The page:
Objective: Endoscopic papillectomy is increasingly being used for ampullary adenoma treatment. However, it remains challenging despite increased safety with treatment advances. The ideal power output and electrosurgical current mode for mucosal resection are not established. We aimed to identify the ideal electrical pulse for use during resection. Methods: This pilot randomized, single-blind, prospective, multicenter trial, recruited patients with ampullary adenomas and conventional anatomy who were scheduled to undergo endoscopic papillectomy. Endoscopic treatment was performed using a standardized algorithm and patients were randomized for endoscopic papillectomy with Endocut or Autocut. The primary outcome was the incidence of delayed bleeding. Incidence of procedure-related pancreatitis, successful complete resection, pathological findings, and other adverse events were secondary endpoints. Results: Sixty patients were enrolled over a 2-year period. The incidences of delayed bleeding (13.3% vs. 16.7%, P = 1.00) and pancreatitis (27% vs. 30%, P = 0.77) were similar between both groups. The rate of crush artifacts was higher in the Endocut than in the Autocut group (27% vs. 3.3%, P = 0.03). Immediate bleeding when resecting tumors greater than 14 mm in diameter was more common in the Autocut than in the Endocut group (88% vs. 46%, P = 0.04). Conclusions: The Autocut and Endocut modes have similar efficacy and safety for endoscopic papillectomy. The Endocut mode may prevent immediate bleeding in cases with large tumor sizes, although it causes more frequent crush artifacts. Registry and the registration number: The Japanese UMIN Clinical Trials Registry (UMIN-CTR: 000021382).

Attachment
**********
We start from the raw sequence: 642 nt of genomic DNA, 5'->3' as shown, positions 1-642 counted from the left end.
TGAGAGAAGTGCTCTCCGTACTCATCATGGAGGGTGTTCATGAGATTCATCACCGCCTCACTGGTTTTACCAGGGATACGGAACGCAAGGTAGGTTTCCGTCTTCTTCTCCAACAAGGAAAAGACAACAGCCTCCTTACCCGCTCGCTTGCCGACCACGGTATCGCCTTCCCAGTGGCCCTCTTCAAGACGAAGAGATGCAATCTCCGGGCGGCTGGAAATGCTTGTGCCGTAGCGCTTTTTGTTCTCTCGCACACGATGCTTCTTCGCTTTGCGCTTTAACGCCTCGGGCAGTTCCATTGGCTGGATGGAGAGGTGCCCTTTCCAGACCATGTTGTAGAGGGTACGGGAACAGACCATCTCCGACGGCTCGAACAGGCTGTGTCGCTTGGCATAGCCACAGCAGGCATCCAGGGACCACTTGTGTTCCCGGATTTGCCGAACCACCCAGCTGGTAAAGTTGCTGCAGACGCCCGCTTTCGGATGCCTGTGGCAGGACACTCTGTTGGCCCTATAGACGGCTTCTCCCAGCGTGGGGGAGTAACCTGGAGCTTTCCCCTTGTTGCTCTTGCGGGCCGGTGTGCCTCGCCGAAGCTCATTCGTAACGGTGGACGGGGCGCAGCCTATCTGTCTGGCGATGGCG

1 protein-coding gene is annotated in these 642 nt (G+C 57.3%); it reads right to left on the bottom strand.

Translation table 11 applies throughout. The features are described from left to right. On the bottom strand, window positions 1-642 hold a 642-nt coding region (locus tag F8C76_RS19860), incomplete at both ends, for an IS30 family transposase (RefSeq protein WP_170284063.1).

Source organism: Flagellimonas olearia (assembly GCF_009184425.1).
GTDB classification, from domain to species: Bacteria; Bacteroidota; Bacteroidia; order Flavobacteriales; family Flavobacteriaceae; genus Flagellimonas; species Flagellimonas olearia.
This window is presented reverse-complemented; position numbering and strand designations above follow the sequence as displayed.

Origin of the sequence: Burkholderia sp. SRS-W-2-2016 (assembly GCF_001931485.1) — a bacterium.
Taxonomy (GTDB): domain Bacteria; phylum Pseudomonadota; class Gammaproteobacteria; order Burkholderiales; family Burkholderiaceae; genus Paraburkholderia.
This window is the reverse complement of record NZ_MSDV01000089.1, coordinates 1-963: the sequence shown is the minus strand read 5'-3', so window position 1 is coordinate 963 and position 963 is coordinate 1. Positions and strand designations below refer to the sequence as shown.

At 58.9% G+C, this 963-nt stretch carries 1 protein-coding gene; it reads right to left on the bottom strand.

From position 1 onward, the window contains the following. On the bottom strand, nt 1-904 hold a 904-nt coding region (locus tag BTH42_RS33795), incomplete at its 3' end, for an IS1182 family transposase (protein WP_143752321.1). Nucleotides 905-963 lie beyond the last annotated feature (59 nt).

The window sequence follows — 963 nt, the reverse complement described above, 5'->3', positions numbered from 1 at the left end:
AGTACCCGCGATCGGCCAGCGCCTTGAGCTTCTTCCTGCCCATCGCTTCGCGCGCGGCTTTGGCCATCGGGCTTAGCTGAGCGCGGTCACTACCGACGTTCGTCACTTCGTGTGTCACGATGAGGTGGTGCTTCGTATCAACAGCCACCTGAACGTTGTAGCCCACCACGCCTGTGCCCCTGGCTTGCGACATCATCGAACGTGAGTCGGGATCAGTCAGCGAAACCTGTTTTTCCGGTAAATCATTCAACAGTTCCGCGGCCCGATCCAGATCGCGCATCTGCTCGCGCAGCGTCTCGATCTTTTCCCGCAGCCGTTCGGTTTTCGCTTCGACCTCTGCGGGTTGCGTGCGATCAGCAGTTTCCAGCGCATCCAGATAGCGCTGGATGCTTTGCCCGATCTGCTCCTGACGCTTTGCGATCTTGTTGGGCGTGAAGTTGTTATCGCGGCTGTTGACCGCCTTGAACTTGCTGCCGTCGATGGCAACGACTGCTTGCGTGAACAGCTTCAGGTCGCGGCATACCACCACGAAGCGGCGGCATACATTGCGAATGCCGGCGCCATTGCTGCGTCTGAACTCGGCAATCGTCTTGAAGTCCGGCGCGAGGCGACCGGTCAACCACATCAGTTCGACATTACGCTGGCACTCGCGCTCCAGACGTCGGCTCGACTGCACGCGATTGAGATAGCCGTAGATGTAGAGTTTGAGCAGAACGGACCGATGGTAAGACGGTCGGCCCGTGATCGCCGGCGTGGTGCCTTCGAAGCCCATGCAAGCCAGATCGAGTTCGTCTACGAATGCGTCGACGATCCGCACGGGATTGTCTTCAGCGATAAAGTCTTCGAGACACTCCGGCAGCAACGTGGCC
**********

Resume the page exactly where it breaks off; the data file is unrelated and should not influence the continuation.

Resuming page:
- common bile duct neoplasms
- pilot projects
ASJC Scopus subject areas
- Radiology Nuclear Medicine and imaging